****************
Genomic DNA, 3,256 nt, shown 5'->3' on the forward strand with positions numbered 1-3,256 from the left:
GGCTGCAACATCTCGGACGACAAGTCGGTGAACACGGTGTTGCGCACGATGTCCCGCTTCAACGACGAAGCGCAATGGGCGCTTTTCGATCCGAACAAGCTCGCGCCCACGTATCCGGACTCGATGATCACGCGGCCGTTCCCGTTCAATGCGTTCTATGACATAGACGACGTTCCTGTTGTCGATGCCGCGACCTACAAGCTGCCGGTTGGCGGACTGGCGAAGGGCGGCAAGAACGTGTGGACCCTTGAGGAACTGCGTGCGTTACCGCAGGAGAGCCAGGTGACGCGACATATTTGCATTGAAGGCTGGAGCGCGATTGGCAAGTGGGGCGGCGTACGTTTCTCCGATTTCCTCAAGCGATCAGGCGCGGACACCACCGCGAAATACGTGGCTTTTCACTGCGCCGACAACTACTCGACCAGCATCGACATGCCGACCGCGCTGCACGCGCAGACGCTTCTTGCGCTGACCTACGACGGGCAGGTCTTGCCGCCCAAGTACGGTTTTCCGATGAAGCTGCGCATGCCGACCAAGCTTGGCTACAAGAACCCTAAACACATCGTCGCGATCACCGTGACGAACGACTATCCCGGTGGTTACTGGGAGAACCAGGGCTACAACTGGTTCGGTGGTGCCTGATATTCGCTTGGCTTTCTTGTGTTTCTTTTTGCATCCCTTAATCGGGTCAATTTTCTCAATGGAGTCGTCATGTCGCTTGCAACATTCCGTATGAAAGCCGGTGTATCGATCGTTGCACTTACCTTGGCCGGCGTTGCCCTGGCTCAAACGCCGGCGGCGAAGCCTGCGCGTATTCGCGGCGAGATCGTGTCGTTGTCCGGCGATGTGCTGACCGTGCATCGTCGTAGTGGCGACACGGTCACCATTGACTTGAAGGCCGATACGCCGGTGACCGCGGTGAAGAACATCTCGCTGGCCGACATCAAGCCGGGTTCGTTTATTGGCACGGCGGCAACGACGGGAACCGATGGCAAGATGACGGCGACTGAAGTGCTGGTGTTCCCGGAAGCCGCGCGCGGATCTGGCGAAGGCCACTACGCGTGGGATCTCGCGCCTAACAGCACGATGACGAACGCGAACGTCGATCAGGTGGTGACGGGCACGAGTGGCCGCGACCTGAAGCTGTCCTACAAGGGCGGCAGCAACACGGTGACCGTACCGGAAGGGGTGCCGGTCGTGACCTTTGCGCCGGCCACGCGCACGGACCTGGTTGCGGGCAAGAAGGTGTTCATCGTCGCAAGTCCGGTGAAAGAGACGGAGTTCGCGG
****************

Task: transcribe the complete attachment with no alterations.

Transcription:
Genomic DNA, 3,256 nt, shown 5'->3' on the forward strand with positions numbered 1-3,256 from the left:
GGCTGCAACATCTCGGACGACAAGTCGGTGAACACGGTGTTGCGCACGATGTCCCGCTTCAACGACGAAGCGCAATGGGCGCTTTTCGATCCGAACAAGCTCGCGCCCACGTATCCGGACTCGATGATCACGCGGCCGTTCCCGTTCAATGCGTTCTATGACATAGACGACGTTCCTGTTGTCGATGCCGCGACCTACAAGCTGCCGGTTGGCGGACTGGCGAAGGGCGGCAAGAACGTGTGGACCCTTGAGGAACTGCGTGCGTTACCGCAGGAGAGCCAGGTGACGCGACATATTTGCATTGAAGGCTGGAGCGCGATTGGCAAGTGGGGCGGCGTACGTTTCTCCGATTTCCTCAAGCGATCAGGCGCGGACACCACCGCGAAATACGTGGCTTTTCACTGCGCCGACAACTACTCGACCAGCATCGACATGCCGACCGCGCTGCACGCGCAGACGCTTCTTGCGCTGACCTACGACGGGCAGGTCTTGCCGCCCAAGTACGGTTTTCCGATGAAGCTGCGCATGCCGACCAAGCTTGGCTACAAGAACCCTAAACACATCGTCGCGATCACCGTGACGAACGACTATCCCGGTGGTTACTGGGAGAACCAGGGCTACAACTGGTTCGGTGGTGCCTGATATTCGCTTGGCTTTCTTGTGTTTCTTTTTGCATCCCTTAATCGGGTCAATTTTCTCAATGGAGTCGTCATGTCGCTTGCAACATTCCGTATGAAAGCCGGTGTATCGATCGTTGCACTTACCTTGGCCGGCGTTGCCCTGGCTCAAACGCCGGCGGCGAAGCCTGCGCGTATTCGCGGCGAGATCGTGTCGTTGTCCGGCGATGTGCTGACCGTGCATCGTCGTAGTGGCGACACGGTCACCATTGACTTGAAGGCCGATACGCCGGTGACCGCGGTGAAGAACATCTCGCTGGCCGACATCAAGCCGGGTTCGTTTATTGGCACGGCGGCAACGACGGGAACCGATGGCAAGATGACGGCGACTGAAGTGCTGGTGTTCCCGGAAGCCGCGCGCGGATCTGGCGAAGGCCACTACGCGTGGGATCTCGCGCCTAACAGCACGATGACGAACGCGAACGTCGATCAGGTGGTGACGGGCACGAGTGGCCGCGACCTGAAGCTGTCCTACAAGGGCGGCAGCAACACGGTGACCGTACCGGAAGGGGTGCCGGTCGTGACCTTTGCGCCGGCCACGCGCACGGACCTGGTTGCGGGCAAGAAGGTGTTCATCGTCGCAAGTCCGGTGAAAGAGACGGAGTTCGCGG